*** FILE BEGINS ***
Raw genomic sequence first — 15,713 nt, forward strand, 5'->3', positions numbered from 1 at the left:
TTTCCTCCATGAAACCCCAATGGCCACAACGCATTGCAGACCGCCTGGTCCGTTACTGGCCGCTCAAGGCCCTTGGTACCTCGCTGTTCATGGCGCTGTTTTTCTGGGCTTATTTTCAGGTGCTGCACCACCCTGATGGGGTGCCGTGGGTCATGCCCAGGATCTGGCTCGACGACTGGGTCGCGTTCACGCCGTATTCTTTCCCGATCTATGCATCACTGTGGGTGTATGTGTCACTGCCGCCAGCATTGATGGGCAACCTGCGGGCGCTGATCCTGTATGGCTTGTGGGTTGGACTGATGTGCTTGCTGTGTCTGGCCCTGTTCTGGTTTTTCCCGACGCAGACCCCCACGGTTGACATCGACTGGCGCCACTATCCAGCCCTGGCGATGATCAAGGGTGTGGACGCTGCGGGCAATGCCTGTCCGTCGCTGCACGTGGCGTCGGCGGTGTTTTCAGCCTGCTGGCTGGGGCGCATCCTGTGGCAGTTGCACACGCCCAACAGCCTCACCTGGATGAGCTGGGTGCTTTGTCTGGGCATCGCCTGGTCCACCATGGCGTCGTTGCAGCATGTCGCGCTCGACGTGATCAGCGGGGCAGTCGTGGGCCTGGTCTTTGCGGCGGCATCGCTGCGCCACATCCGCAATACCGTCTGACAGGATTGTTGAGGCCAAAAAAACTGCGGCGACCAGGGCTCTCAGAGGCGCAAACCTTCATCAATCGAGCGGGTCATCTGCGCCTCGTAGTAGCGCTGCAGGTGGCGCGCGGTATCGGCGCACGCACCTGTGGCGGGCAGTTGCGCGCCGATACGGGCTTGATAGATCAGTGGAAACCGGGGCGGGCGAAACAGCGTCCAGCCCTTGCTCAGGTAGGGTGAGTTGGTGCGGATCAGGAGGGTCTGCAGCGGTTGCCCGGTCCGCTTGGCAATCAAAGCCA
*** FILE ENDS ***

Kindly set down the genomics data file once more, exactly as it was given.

Raw genomic sequence first — 15,713 nt, forward strand, 5'->3', positions numbered from 1 at the left:
TTTCCTCCATGAAACCCCAATGGCCACAACGCATTGCAGACCGCCTGGTCCGTTACTGGCCGCTCAAGGCCCTTGGTACCTCGCTGTTCATGGCGCTGTTTTTCTGGGCTTATTTTCAGGTGCTGCACCACCCTGATGGGGTGCCGTGGGTCATGCCCAGGATCTGGCTCGACGACTGGGTCGCGTTCACGCCGTATTCTTTCCCGATCTATGCATCACTGTGGGTGTATGTGTCACTGCCGCCAGCATTGATGGGCAACCTGCGGGCGCTGATCCTGTATGGCTTGTGGGTTGGACTGATGTGCTTGCTGTGTCTGGCCCTGTTCTGGTTTTTCCCGACGCAGACCCCCACGGTTGACATCGACTGGCGCCACTATCCAGCCCTGGCGATGATCAAGGGTGTGGACGCTGCGGGCAATGCCTGTCCGTCGCTGCACGTGGCGTCGGCGGTGTTTTCAGCCTGCTGGCTGGGGCGCATCCTGTGGCAGTTGCACACGCCCAACAGCCTCACCTGGATGAGCTGGGTGCTTTGTCTGGGCATCGCCTGGTCCACCATGGCGTCGTTGCAGCATGTCGCGCTCGACGTGATCAGCGGGGCAGTCGTGGGCCTGGTCTTTGCGGCGGCATCGCTGCGCCACATCCGCAATACCGTCTGACAGGATTGTTGAGGCCAAAAAAACTGCGGCGACCAGGGCTCTCAGAGGCGCAAACCTTCATCAATCGAGCGGGTCATCTGCGCCTCGTAGTAGCGCTGCAGGTGGCGCGCGGTATCGGCGCACGCACCTGTGGCGGGCAGTTGCGCGCCGATACGGGCTTGATAGATCAGTGGAAACCGGGGCGGGCGAAACAGCGTCCAGCCCTTGCTCAGGTAGGGTGAGTTGGTGCGGATCAGGAGGGTCTGCAGCGGTTGCCCGGTCCGCTTGGCAATCAAAGCCA